With single family homes being torn down in Watertown and being replaced by two-family or larger developments, residents have pleaded with town officials to do something to preserve their neighborhoods.
Wednesday night, the Economic Development and Planning Subcommittee discussed creating a set of design guidelines for residential neighborhoods and other steps that can be taken to stop what many residents see as unsightly and oversized projects replacing homes in town.
Susan Steele, a member of the Watertown Historical Commission, said that several times residents have come to the commission’s hearings trying to save a home due to be demolished and replaced with a bigger project.
“They were saying, ‘Can’t you help us?'” Steele said. “We are very limited in what we can do.”
Properties that are particularly vulnerable are single family homes on a corner lot, said resident Tia Tilson, especially those in the “T” zone – or two family zone.
“In our neighborhood a single family home is coming down and a lot is being subdivided and two family homes are being built,” Tilson said. “So one home is being turned into four units.”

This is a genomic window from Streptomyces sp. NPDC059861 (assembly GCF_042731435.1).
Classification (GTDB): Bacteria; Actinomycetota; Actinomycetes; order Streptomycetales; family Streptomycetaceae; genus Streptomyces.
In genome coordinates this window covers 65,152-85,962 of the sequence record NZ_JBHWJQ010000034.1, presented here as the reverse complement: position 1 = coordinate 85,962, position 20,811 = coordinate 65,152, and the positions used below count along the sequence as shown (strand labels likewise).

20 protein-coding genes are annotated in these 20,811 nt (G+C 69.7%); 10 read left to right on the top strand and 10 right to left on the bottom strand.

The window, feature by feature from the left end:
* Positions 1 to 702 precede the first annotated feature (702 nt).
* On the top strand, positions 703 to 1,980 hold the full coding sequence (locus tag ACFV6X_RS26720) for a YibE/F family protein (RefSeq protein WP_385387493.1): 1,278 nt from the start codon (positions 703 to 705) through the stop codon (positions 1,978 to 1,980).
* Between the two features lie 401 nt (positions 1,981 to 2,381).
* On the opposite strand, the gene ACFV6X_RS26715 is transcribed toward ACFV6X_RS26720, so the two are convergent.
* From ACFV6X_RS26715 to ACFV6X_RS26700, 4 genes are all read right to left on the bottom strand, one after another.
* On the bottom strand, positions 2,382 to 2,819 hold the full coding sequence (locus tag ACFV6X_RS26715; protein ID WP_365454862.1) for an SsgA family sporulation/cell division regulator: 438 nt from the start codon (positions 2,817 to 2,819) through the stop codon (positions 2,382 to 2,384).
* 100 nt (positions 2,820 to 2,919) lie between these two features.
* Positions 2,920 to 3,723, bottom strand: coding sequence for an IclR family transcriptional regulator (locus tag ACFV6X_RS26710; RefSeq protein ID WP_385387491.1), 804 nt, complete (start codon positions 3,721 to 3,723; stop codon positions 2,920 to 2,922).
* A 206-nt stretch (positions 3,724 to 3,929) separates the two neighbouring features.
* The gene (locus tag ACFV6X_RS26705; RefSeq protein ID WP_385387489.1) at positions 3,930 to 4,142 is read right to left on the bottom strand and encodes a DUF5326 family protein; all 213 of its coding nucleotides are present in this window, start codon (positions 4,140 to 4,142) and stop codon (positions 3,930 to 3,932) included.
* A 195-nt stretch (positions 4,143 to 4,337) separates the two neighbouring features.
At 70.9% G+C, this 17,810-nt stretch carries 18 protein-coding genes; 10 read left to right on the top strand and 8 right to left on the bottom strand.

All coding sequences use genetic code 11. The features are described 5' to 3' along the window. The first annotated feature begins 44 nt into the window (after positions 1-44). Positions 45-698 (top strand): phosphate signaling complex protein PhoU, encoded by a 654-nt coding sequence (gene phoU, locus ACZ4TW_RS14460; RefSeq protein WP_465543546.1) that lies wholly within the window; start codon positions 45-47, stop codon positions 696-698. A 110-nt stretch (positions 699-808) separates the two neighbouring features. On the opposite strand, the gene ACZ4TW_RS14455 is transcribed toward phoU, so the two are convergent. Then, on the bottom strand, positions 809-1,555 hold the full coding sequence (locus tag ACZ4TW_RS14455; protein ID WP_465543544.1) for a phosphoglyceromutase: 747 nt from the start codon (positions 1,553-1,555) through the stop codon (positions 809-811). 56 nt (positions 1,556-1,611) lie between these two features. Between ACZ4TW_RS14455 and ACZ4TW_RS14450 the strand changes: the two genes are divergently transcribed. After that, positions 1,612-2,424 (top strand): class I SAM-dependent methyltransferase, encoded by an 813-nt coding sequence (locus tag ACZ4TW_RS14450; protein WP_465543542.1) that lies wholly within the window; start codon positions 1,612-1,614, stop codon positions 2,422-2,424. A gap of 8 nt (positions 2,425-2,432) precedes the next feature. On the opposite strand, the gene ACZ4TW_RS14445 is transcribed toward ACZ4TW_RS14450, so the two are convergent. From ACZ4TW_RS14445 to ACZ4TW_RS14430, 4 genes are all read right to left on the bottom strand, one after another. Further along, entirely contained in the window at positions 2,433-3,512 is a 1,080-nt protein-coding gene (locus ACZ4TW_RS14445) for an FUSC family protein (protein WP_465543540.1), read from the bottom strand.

Steele and a group of others in town interested in doing something to place greater protection on Watertown’s neighborhoods met to come up with a plan. Another member of the group, Maria Saiz, told the subcommittee that the group would like to hold some public forums where people can talk about what they are seeing learn more about the issues.
“We don’t want it just gripe, we want it to be productive,” Saiz said. “We want to give people a chance to say what’s on their mind and turn that energy into something we can do.”
Assistant Town Manager Steve Magoon presented a long list of possible steps the town and others can take, including creating a historic or preservation district, limiting the size of homes in the town’s zoning, and requiring developers to get a special permit from the town to convert a single family homes into two family homes.
Magoon has also approached David Gamble of Gamble Associates, about creating design standards and guidelines for residential neighborhoods. Gamble was the town’s consultant who came up with the recently passed design standards and guidelines for Watertown’s business districts and main corridors.
Any changes to a residential zoning restricting what people can do to their homes can be controversial, Magoon said.
Gamble will be brought in to speak to the Economic Development and Planning Subcommittee sometime in September, Magoon said.
A tentative schedule for creating the residential design guidelines has been laid out with the final proposal set to be finished in December, Magoon said.
The community forums would also be held during that time. Each one should have a focus, said Councilor Susan Falkoff, such as historical rules, people from other communities that have preserved homes and design experts.